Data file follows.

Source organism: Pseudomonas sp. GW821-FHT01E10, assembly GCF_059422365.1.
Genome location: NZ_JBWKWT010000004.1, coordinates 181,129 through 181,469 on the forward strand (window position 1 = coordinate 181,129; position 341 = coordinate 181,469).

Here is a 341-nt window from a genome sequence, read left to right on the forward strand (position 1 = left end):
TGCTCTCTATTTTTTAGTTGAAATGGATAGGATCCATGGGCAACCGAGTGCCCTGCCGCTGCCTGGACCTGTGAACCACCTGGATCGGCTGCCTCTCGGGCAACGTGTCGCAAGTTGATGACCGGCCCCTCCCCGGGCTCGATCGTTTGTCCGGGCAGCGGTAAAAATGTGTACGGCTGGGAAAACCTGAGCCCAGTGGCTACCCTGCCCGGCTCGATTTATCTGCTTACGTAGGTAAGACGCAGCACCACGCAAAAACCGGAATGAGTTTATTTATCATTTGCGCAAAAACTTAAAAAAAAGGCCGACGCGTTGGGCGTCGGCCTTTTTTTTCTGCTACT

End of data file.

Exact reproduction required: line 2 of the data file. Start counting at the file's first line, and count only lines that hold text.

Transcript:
Genome location: NZ_JBWKWT010000004.1, coordinates 181,129 through 181,469 on the forward strand (window position 1 = coordinate 181,129; position 341 = coordinate 181,469).